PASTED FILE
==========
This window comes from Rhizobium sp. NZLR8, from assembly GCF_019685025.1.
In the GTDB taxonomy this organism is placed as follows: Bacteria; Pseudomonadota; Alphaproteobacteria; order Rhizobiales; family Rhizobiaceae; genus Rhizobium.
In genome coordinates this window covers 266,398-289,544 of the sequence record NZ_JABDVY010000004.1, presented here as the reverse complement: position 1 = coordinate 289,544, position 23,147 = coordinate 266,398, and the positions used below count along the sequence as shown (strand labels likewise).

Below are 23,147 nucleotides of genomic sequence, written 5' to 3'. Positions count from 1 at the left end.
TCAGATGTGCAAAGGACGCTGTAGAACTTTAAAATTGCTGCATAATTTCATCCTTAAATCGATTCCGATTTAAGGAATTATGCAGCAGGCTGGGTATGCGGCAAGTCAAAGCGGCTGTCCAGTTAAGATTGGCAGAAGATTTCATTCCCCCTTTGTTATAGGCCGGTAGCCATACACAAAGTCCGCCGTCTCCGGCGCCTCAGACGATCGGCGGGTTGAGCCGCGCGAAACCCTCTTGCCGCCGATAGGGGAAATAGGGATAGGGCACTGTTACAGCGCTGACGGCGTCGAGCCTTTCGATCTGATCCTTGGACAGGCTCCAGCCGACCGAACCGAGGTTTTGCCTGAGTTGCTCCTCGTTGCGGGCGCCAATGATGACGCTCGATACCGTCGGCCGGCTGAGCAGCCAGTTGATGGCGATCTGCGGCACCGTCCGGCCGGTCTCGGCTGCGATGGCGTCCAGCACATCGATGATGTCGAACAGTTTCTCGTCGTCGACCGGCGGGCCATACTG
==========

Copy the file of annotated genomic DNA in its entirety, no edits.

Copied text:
This window comes from Rhizobium sp. NZLR8, from assembly GCF_019685025.1.
In the GTDB taxonomy this organism is placed as follows: Bacteria; Pseudomonadota; Alphaproteobacteria; order Rhizobiales; family Rhizobiaceae; genus Rhizobium.
In genome coordinates this window covers 266,398-289,544 of the sequence record NZ_JABDVY010000004.1, presented here as the reverse complement: position 1 = coordinate 289,544, position 23,147 = coordinate 266,398, and the positions used below count along the sequence as shown (strand labels likewise).

Below are 23,147 nucleotides of genomic sequence, written 5' to 3'. Positions count from 1 at the left end.
TCAGATGTGCAAAGGACGCTGTAGAACTTTAAAATTGCTGCATAATTTCATCCTTAAATCGATTCCGATTTAAGGAATTATGCAGCAGGCTGGGTATGCGGCAAGTCAAAGCGGCTGTCCAGTTAAGATTGGCAGAAGATTTCATTCCCCCTTTGTTATAGGCCGGTAGCCATACACAAAGTCCGCCGTCTCCGGCGCCTCAGACGATCGGCGGGTTGAGCCGCGCGAAACCCTCTTGCCGCCGATAGGGGAAATAGGGATAGGGCACTGTTACAGCGCTGACGGCGTCGAGCCTTTCGATCTGATCCTTGGACAGGCTCCAGCCGACCGAACCGAGGTTTTGCCTGAGTTGCTCCTCGTTGCGGGCGCCAATGATGACGCTCGATACCGTCGGCCGGCTGAGCAGCCAGTTGATGGCGATCTGCGGCACCGTCCGGCCGGTCTCGGCTGCGATGGCGTCCAGCACATCGATGATGTCGAACAGTTTCTCGTCGTCGACCGGCGGGCCATACTG